Kenny Wallace continued his Busch Grand National domination at Richmond International Raceway by pulling away over the final 51 laps Saturday to win the Hardee’s Frisco 250.
Driving a Ford, Wallace had built his lead to about 12 car-lengths over Terry Labonte when he took the checkered flag for his second consecutive Grand National victory at Richmond. It also marked the ninth time in 10 Grand National races on the three-quarter-mile trioval that Wallace has finished in the top 10.
“I don’t know what it is about this place,” said Wallace, who won $25,300 for Grand National career victory No. 7. “Some people run great at Darlington, Atlanta, places like that. For me, things just seem to go great at Richmond.”
The race marked an unsuccessful end to Chad Little’s bid to open the season with an unprecedented three consecutive victories.
Little started on the pole and looked strong early until he spun out during a restart on lap 65. By the time he gathered it and got going again, he was 21st, the last car on the lead lap.
But Little steadily worked his way back through the field, and by lap 155, he was once again in the top five. However, his Ford slowed dramatically as he exited the backstretch on lap 168. The engine - and Little’s streak - were finished.
“Something broke in the motor, but you can’t win ‘em all, right?” he said. “That’s OK, though. You enjoy moments like we’ve had because they can go by you pretty quick.”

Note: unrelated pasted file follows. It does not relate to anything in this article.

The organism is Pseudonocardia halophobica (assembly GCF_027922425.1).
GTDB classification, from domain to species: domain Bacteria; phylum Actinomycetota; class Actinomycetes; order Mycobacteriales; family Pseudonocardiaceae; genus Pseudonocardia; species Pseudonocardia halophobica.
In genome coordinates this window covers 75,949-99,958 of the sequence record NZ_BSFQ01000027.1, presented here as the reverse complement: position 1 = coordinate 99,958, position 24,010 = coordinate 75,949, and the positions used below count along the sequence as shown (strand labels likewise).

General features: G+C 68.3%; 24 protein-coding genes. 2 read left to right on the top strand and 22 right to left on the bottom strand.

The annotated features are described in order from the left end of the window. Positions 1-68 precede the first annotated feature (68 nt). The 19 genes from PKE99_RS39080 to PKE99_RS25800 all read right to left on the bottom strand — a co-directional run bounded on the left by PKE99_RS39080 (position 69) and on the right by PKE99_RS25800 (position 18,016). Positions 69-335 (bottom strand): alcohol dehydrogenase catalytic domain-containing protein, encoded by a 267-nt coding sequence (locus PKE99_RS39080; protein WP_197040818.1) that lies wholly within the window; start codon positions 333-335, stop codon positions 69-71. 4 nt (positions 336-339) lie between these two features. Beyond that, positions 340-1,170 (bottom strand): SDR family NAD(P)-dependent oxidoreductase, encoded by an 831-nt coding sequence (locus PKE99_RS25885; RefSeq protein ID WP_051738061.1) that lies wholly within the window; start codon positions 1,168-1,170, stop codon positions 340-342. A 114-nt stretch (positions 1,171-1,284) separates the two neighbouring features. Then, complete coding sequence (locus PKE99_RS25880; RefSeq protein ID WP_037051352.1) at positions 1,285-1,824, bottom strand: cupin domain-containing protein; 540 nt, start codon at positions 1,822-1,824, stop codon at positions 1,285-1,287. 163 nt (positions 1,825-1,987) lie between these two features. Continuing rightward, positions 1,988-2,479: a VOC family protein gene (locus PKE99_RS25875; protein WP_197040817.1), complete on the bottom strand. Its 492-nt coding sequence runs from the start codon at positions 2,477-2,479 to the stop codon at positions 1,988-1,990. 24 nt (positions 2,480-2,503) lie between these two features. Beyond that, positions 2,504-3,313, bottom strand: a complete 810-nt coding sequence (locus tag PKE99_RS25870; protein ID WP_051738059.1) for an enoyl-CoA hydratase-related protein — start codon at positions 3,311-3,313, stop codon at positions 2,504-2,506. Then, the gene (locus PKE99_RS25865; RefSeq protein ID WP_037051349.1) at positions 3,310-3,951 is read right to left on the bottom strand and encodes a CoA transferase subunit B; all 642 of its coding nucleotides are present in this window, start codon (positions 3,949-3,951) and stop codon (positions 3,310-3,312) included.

Chevrolet driver Johnny Benson was second behind Wallace when the race went back to green following a caution for Kirk Shelmerdine’s spin on lap 199. But instead of closing in on Wallace, Benson had to contend with the third-place Chevy of Labonte.
Their battle for position allowed Wallace to begin drawing away in his Ford. Labonte overtook Benson with 15 laps left but was unable to challenge Wallace the rest of the way.
“I thought I had a shot at him there, but I couldn’t run him down,” Labonte said.
Benson wound up third, and the three drivers who were battling for spots four through six - Phil Parsons, Randy Porter and Jerry Foyt - crashed coming out of the fourth turn on the final lap. Their tangle allowed Mike McLaughlin to finish fourth, followed by Jason Keller and Stevie Reeves.
The Grand National teams got in only about 20 minutes of practice before snow halted the proceedings. Qualifying was snowed out, and the starting grid was determined by points and various exemptions and provisionals. M Pontiac 400
Jeff Gordon added to his rapidly growing Winston Cup resume Saturday, winning the pole for the Pontiac Excitement 400 in recordsetting fashion.
Gordon earned the top starting spot for Sunday’s event at Richmond International Raceway by shattering Ted Musgrave’s six-month-old track qualifying record of 124.052 mph.
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